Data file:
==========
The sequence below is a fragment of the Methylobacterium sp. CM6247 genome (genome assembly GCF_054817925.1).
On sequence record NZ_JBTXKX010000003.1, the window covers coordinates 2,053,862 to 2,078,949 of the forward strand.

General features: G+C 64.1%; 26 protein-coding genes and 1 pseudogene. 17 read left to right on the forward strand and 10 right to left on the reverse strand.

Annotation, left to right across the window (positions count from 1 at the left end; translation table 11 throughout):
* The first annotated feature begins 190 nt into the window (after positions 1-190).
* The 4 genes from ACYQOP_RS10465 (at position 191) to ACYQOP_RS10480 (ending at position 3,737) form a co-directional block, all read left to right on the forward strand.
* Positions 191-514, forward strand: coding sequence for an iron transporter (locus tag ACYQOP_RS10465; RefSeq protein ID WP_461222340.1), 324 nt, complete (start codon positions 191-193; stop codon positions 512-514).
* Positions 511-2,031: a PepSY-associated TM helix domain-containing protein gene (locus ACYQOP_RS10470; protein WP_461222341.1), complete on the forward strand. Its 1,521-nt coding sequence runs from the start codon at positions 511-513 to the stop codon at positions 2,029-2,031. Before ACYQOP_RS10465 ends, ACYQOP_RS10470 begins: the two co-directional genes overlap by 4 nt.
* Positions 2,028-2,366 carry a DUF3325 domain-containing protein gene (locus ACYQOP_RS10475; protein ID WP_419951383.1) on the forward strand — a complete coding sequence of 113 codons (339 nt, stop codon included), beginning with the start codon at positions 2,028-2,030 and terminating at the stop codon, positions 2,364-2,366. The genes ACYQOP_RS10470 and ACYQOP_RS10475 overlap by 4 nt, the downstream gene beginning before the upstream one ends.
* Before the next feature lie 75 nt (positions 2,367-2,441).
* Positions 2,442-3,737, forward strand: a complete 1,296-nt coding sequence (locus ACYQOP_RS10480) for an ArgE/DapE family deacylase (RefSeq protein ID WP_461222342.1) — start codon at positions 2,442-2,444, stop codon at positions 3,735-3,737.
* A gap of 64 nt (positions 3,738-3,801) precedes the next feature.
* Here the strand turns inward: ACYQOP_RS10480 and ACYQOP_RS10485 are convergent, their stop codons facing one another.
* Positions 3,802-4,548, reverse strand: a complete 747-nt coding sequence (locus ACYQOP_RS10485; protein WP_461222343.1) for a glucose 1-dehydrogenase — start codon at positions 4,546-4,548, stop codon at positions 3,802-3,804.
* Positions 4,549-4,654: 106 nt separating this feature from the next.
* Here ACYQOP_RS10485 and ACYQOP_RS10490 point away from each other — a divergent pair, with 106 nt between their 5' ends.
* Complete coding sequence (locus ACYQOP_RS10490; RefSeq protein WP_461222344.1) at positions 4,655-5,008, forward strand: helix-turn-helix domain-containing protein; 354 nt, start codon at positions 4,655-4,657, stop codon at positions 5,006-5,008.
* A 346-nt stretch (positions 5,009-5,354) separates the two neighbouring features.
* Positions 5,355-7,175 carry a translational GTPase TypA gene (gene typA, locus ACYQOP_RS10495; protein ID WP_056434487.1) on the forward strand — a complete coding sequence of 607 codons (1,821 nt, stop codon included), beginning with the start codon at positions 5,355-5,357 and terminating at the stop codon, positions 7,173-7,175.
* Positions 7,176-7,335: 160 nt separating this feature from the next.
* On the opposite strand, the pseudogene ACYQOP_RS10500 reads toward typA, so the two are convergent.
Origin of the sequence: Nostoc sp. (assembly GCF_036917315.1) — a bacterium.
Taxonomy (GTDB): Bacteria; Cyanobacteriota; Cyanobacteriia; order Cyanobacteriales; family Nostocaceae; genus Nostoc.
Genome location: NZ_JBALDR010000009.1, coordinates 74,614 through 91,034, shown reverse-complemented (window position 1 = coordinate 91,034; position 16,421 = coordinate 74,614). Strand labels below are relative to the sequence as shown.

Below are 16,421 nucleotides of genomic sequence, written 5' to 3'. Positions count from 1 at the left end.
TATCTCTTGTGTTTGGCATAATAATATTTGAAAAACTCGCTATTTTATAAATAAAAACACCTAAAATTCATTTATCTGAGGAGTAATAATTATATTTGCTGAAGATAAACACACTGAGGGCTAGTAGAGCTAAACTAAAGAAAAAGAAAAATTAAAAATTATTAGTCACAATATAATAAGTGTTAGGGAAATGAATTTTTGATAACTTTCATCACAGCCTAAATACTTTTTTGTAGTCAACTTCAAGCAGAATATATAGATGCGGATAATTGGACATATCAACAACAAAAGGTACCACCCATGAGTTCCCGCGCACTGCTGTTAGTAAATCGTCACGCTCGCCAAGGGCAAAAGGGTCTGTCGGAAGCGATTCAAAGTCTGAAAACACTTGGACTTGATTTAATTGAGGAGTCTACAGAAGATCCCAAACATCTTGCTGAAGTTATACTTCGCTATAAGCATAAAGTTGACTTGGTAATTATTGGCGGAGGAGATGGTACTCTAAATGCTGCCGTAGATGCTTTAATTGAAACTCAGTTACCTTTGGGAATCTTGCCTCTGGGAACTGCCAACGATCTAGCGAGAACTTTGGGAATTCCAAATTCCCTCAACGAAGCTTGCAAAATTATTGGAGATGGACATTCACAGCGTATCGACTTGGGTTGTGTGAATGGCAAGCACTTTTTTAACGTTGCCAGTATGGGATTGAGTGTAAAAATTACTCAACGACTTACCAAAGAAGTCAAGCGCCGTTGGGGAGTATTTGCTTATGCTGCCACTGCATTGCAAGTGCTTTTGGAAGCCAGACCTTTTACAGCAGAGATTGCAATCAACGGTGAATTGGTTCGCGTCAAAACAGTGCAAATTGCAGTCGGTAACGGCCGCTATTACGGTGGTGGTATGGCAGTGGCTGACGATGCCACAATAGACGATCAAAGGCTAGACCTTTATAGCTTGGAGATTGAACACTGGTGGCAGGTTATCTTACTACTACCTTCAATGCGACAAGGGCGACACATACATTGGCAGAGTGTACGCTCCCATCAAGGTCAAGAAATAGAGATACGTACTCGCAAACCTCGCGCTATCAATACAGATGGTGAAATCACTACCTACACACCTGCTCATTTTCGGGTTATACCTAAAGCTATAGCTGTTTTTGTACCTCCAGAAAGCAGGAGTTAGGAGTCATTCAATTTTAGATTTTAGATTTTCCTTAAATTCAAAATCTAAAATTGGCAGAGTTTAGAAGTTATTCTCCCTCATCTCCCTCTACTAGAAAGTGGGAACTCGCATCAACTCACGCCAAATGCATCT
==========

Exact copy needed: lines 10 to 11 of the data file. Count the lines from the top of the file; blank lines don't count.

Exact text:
* Before the next feature lie 75 nt (positions 2,367-2,441).
* Positions 2,442-3,737, forward strand: a complete 1,296-nt coding sequence (locus ACYQOP_RS10480) for an ArgE/DapE family deacylase (RefSeq protein ID WP_461222342.1) — start codon at positions 2,442-2,444, stop codon at positions 3,735-3,737.